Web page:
Articles,  Books,  Films/Movies/Cinema,  General

Hugo, Midnight in Paris and The Hunchback of Notre Dame

Hugo Cabaret - Martin Scorcese

I’d imagine the whole world was one big machine. Machines never come with any extra parts, you know. They always come with the exact amount they need. So I figured, if the entire world was one big machine, I couldn’t be an extra part. I had to be here for some reason. And that means you have to be here for some reason, too.

Hugo Cabret (Hugo, 20110)

I found it to be one of the most beautiful metaphors for our existence in the world – every existence has a purpose, a reason, a potential. We just have to find it 🙂

Even though both Midnight in Paris and Hugo were 2011 releases, I didn’t see them until late 2011 and Easter 2012 respectively. A few months later I finally read the unabridged version of Victor Hugo’s The Hunchback of Notre Dame. And now there’s a chance that I might actually be visiting the city for the first time in the next few months. So you can say that it’s been a bit of a continued Paris overload.

What’s been fascinating is the very different interpretations in all three of these narratives. Though the two films both deal with a sense of nostalgia and with a great deal of artistic intricate detail, soft glowing visuals and obvious love for the craft, they do it in very distinct ways and with very separate purposes. Woody Allen shamelessly indulges in a sepia-tinted romantic looking back at the glorious past of Paree and uses this as a device to show its pitfalls;


“… people of every age are nostalgic for a previous time they think is their golden age and if we live in an age long enough we will yearn for another, another will seem more magical.”

The Eiffel Tower, Paris

Scorcese on the other hand uses an admittedly 21st century invention (high 3D technology) to make a heartfelt plea about preserving the past. Hugo is all about celebrating simple quality during a time when special effects are used unreservedly and have been made into a necessity (many times at the expense of quality). It’s about taking risks, daring to dream and seeing them through. Like I’ve mentioned in my Nostalgia article on Sabotage Times, Scorcese has embraced both the old and the new in a gorgeously created homage to the magic of the movies and to the inventive genius that was George Méliès. A wonderful and visually stunning adaptation of Brian Selznick’s novel, The Invention of Hugo Cabret.

The Hunchback of Notre Dame couldnt paint a more different picture of the city. It’s a Paris full of caste systems and hierarchies, of social debates and philosophising, of a time when hangings were still permitted and regularly practised. A Paris on the cusp between transitions as a society after the recent introduction of the printing press. The narrative is sprawling and Hugo leisurely meditates on various cultural and societal issues. Architecture and the comparitive creative freedom available with regards to the yet nascent literary scene (highly censored) is also an important theme, the story deciding to have the Notre Dame cathedral as one of its focal points, both metaphorically and literally. There are some minute detailed descriptions of the structure at the start of the book, one which elicits a certain sigh from the writer on account of many changes rendering it a weaker shadow of its former self.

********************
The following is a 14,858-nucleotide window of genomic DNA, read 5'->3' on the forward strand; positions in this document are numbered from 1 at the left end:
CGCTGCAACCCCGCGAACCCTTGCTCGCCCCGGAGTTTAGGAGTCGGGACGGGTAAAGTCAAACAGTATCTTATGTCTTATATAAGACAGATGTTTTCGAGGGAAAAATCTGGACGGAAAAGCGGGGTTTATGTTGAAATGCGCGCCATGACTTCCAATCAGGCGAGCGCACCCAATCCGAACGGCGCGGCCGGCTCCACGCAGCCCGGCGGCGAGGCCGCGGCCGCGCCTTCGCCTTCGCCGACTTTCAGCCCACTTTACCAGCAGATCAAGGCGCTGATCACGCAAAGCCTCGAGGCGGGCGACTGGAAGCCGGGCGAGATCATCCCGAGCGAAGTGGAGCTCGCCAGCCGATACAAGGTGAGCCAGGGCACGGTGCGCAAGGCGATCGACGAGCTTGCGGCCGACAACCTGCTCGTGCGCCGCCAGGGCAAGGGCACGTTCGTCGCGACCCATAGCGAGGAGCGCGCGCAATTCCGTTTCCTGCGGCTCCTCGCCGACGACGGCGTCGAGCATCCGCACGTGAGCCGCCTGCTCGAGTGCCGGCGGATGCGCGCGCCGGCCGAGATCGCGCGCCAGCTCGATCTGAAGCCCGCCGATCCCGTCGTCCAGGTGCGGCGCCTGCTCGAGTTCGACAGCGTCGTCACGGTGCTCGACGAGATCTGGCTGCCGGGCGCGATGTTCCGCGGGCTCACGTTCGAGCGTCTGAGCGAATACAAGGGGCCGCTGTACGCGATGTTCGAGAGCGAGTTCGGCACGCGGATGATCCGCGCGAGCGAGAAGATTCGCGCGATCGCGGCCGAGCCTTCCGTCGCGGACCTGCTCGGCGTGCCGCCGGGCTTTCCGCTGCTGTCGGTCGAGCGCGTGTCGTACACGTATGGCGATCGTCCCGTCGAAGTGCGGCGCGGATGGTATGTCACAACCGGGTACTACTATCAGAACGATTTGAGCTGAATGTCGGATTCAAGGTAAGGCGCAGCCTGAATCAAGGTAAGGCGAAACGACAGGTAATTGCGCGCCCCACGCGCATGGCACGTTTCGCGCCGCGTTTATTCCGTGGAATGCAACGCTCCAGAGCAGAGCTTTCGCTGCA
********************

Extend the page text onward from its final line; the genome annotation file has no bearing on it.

The Hunchback of Notre Dame by Victor Hugo

“The church of Notre Dame at Paris is doubtless still a majestic and sublime edifice. But however beautiful it has remained in growing old, it is difficult to suppress a sigh, to restrain a feeling of indignation at the numberless degradations and mutilations which the hand of time and man have inflicted upon this venerable monument …” (Book Three, Chapter I)

Hugo also describes the two towers on each side of the cathedral with carefully worded poetry, calling them a ‘vast symphony in stone’, ‘the colossal work of a man and of a nation; combining unity with complexity’.

The Hunchback of Notre Dame by Victor Hugo

With a city so diverse, culturally and historically rich, vivid and varied, there are bound to be a hundred different interpretations (not always positive) and with a nostalgia-fuelled-conducive-to-romanticisms landscape, it is full of possibilities. I’ve only briefly touched upon three examples out of a million. Soon it’ll be my chance to discover my Paris, free from all the touristic attachments and pre-conceived notions (good or bad). I hope I can start to do it justice; cannot wait!

Leave a Reply

Website Developed By Visual Web Media